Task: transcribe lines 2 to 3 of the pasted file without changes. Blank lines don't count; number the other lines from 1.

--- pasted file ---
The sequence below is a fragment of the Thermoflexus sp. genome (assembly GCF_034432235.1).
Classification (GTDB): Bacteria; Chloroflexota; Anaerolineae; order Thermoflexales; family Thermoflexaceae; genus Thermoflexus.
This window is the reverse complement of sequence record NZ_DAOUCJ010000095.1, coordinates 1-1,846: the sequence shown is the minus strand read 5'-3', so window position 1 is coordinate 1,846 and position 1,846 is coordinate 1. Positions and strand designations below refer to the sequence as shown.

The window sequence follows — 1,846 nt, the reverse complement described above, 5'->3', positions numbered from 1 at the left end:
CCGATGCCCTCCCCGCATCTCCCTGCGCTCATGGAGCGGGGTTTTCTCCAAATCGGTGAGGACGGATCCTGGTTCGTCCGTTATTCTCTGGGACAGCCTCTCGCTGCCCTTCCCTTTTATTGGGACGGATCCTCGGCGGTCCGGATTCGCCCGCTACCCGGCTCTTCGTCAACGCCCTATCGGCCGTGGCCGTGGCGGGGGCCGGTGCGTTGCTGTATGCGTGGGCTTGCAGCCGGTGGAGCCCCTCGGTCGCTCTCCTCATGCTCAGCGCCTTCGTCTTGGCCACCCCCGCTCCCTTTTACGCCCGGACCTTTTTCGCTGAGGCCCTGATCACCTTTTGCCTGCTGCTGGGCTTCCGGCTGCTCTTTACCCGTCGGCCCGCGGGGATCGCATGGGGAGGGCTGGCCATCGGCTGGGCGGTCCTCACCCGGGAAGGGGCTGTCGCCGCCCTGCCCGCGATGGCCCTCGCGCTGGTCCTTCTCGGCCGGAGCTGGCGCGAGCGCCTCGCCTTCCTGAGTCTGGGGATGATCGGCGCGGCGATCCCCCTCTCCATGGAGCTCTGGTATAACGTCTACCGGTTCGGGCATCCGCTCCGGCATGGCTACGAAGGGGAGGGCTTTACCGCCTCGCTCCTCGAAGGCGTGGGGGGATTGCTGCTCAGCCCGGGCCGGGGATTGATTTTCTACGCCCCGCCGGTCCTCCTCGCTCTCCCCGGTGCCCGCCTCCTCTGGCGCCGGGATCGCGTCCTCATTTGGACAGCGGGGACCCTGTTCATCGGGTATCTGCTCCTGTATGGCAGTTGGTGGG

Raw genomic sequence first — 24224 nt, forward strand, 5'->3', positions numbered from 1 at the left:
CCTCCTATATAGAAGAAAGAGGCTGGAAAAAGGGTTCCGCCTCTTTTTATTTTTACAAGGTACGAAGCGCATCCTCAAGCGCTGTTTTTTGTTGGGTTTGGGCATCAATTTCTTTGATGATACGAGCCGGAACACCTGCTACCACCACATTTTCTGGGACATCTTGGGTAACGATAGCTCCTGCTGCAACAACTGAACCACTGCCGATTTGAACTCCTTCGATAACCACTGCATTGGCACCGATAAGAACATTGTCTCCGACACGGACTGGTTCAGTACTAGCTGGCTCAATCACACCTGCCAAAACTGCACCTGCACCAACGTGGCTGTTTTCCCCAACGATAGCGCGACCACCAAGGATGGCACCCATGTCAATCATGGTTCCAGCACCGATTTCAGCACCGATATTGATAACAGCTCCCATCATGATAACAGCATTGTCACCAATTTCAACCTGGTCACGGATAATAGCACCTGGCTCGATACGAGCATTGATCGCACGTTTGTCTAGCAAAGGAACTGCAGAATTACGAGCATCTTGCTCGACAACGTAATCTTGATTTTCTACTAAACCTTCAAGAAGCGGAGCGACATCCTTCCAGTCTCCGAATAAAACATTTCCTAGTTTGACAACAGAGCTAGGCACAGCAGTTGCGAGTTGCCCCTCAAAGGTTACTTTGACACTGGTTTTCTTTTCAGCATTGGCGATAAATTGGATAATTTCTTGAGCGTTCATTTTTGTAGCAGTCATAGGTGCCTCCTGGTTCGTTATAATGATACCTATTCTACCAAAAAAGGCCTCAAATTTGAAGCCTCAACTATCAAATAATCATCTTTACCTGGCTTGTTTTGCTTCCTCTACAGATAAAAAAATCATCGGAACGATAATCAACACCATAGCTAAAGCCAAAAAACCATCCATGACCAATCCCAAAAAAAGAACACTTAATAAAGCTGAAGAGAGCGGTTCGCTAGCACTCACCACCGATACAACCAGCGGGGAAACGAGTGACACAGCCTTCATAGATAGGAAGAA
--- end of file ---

Classification (GTDB): Bacteria; Chloroflexota; Anaerolineae; order Thermoflexales; family Thermoflexaceae; genus Thermoflexus.
This window is the reverse complement of sequence record NZ_DAOUCJ010000095.1, coordinates 1-1,846: the sequence shown is the minus strand read 5'-3', so window position 1 is coordinate 1,846 and position 1,846 is coordinate 1. Positions and strand designations below refer to the sequence as shown.